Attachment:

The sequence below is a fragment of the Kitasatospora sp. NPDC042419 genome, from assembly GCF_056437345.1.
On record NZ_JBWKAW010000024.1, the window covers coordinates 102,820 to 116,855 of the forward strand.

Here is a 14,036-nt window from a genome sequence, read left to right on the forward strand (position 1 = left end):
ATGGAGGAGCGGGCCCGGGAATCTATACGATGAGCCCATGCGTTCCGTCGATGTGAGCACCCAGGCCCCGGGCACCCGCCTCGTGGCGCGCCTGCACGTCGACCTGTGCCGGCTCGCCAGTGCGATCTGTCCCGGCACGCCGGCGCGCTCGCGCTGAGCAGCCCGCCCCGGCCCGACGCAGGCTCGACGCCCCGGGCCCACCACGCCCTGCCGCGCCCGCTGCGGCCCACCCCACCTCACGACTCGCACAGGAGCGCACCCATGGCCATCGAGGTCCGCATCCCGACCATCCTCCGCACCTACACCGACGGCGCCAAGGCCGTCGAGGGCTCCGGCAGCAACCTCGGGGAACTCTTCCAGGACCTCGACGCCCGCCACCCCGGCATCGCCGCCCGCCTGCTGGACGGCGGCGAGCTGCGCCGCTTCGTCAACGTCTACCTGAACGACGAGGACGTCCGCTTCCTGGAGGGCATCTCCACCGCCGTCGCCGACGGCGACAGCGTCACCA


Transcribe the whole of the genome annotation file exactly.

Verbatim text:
The sequence below is a fragment of the Kitasatospora sp. NPDC042419 genome, from assembly GCF_056437345.1.
On record NZ_JBWKAW010000024.1, the window covers coordinates 102,820 to 116,855 of the forward strand.

Here is a 14,036-nt window from a genome sequence, read left to right on the forward strand (position 1 = left end):
ATGGAGGAGCGGGCCCGGGAATCTATACGATGAGCCCATGCGTTCCGTCGATGTGAGCACCCAGGCCCCGGGCACCCGCCTCGTGGCGCGCCTGCACGTCGACCTGTGCCGGCTCGCCAGTGCGATCTGTCCCGGCACGCCGGCGCGCTCGCGCTGAGCAGCCCGCCCCGGCCCGACGCAGGCTCGACGCCCCGGGCCCACCACGCCCTGCCGCGCCCGCTGCGGCCCACCCCACCTCACGACTCGCACAGGAGCGCACCCATGGCCATCGAGGTCCGCATCCCGACCATCCTCCGCACCTACACCGACGGCGCCAAGGCCGTCGAGGGCTCCGGCAGCAACCTCGGGGAACTCTTCCAGGACCTCGACGCCCGCCACCCCGGCATCGCCGCCCGCCTGCTGGACGGCGGCGAGCTGCGCCGCTTCGTCAACGTCTACCTGAACGACGAGGACGTCCGCTTCCTGGAGGGCATCTCCACCGCCGTCGCCGACGGCGACAGCGTCACCA